Roughly speaking, at least when we are dealing with CW-complex (i.e in your case we must assume $(X,S)$ a relative CW-complex). The obstruction for extending a map from the $n$ skeleton to the $n+1$-skeleton is a certain cocycle in $C^{n+1}(X,A;\pi_nY)$ which is explained in theorem $7.1$, page $169$.

Clearly the condition to the lack of this obstruction is not easily satisfied: Just think about this example to see a (very simple) map which cannot be extended.

Take the identity $$Id \colon S^1 \to S^1$$ and consider $S^1\subset D^1$ the usual disk. If the identity extends to a map $D^1\to S^1$ then it would be a null-homotopic map, which is not true (it's the generator of the fundamental group of the circle which is $\mathbb{Z}$). On the other hand, any map $$f\colon S^1 \to D^1$$ can be extended to a map $D^1 \to D^1$ using the fact that $D^1$ has vanishing fundamental group. This family of examples can be generalised to map form spheres and in general are fairly well-understood, motivating why working with CW-complexes (which are glued spheres) is "extremely" useful in these contexts.

Side note: If you relax your hypothesis on the extension problem (so extensions only in specific cases and with specific families of maps) then something more can be said in the case $(X,A)$ CW-pair, just have a look at the notion of cofibration.

I don't know much in the realm of non-CW spaces (i.e. Pathological spaces) though, so i can't provide you with references for this case.

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  • $\begingroup$ I see. So you might say one of the points of working with cocycles is to indicate this obstruction? Are they easy to compute in the case of cell complexes? $\endgroup$ – Axesilo May 7 '16 at 15:12
  • $\begingroup$ I don't think they are easily computable, I mean theoretically you can compute them inductively using the attaching maps of the cells but I don't think is doable (I'm interested in knowing if there are ways to actually compute them). The main problem is that the cocycle complex is huge, and wild. That's why we have cohomology and that's why the second statement (weaker!) of theorem $7.1$ is interesting. Dropping a condition on the extension lets you work with the class of this cocycle. Usually we understand the cohomology well enough to say something in this case $\endgroup$ – Riccardo May 7 '16 at 15:22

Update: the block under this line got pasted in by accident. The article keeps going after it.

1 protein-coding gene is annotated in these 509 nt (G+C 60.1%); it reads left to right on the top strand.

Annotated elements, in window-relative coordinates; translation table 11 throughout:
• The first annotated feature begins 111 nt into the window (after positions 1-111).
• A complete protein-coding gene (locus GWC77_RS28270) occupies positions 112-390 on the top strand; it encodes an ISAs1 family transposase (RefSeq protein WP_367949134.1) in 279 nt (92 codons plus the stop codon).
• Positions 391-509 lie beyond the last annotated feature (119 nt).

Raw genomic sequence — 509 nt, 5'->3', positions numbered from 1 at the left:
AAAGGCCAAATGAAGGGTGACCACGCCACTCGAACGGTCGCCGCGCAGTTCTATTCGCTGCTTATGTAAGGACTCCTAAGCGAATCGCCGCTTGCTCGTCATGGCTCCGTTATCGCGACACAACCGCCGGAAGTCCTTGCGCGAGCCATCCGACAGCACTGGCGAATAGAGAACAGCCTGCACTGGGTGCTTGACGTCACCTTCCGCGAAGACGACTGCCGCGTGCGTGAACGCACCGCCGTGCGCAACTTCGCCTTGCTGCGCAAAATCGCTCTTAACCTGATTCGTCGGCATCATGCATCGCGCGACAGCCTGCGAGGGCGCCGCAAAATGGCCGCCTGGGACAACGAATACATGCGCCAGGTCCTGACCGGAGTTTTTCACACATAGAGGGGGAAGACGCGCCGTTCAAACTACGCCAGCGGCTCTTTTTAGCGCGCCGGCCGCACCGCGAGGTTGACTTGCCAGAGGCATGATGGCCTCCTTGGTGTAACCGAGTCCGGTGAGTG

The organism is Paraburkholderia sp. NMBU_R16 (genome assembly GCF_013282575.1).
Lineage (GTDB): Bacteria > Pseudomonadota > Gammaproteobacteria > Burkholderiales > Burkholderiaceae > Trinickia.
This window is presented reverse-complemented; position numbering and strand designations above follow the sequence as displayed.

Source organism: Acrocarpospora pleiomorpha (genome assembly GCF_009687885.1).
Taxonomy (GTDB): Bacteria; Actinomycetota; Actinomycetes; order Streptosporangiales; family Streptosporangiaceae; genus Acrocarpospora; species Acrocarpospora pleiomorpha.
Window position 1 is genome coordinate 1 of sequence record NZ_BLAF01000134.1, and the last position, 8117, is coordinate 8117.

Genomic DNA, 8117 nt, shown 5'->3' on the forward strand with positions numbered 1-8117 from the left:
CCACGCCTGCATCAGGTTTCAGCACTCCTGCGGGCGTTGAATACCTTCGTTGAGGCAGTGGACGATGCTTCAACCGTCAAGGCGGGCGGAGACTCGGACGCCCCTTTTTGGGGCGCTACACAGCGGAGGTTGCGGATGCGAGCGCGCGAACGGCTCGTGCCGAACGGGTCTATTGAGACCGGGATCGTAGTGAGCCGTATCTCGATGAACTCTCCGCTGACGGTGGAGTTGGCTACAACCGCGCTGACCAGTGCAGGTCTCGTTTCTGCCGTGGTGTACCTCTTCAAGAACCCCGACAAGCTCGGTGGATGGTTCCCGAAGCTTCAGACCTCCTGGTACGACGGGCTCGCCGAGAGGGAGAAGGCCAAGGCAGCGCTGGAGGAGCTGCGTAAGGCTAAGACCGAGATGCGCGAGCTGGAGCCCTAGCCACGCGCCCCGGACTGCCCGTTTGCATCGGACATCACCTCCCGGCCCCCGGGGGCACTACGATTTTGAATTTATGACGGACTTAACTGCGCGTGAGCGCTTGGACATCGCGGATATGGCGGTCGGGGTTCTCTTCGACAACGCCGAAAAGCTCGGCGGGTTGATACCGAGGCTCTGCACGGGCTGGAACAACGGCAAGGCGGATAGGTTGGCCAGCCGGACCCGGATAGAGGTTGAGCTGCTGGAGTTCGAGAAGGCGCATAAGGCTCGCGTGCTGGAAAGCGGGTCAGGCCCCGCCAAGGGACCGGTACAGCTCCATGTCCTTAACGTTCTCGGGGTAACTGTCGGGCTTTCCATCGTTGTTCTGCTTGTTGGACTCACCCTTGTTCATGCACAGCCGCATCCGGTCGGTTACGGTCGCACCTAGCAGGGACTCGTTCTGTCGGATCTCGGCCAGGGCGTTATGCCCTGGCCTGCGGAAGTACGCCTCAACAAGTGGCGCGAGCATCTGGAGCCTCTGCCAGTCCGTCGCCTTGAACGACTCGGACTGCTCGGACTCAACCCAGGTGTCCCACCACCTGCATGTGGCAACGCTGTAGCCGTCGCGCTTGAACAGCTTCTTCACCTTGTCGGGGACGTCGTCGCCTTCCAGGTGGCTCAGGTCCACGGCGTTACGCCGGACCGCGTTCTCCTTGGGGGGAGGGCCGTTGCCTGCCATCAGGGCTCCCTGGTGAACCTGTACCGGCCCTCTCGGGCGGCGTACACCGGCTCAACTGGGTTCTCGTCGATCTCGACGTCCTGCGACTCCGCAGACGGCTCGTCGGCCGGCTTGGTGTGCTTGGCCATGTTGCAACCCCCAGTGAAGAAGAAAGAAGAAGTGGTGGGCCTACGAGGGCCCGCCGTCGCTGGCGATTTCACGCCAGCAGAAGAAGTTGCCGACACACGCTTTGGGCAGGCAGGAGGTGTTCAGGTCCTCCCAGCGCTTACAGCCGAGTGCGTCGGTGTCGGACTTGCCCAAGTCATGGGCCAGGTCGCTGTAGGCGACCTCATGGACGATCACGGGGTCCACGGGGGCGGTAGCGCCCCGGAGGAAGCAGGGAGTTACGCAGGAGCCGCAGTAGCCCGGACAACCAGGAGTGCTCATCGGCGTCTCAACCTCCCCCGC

• $\begingroup$ I mean, the problem of extending maps in indeed a huge problem, and lots of research is done in this field. If you are more specific with the map you want to extend there are more specific result, for example the theory of Stiefel-Whitney classes related as the extensions of frames in a vector bundle $\endgroup$ – Riccardo May 7 '16 at 15:23
  • $\begingroup$ @Riccardo, your answer is very interesting, but unfortunately I am not familiar (yet) with the subject you have written about. I am also curious to know when a continuous map can be extended from a sub-space to the space, though I only care about existence (and not about uniqueness). Please, can you tell me if the theorem that you have mentioned will say more if we will deal with a topological ring, in particular, is the extended map is also a ring homomorphism? Also, I am curious to know which cases you thought about in your 'side note'. $\endgroup$ – user237522 Apr 26 '17 at 2:08
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    $\begingroup$ @Riccardo, thanks again! Perhaps in a few days I will post a question about my above comments, but I am not expecting to get a positive answer (only in very special cases if at all). $\endgroup$ – user237522 Apr 28 '17 at 9:24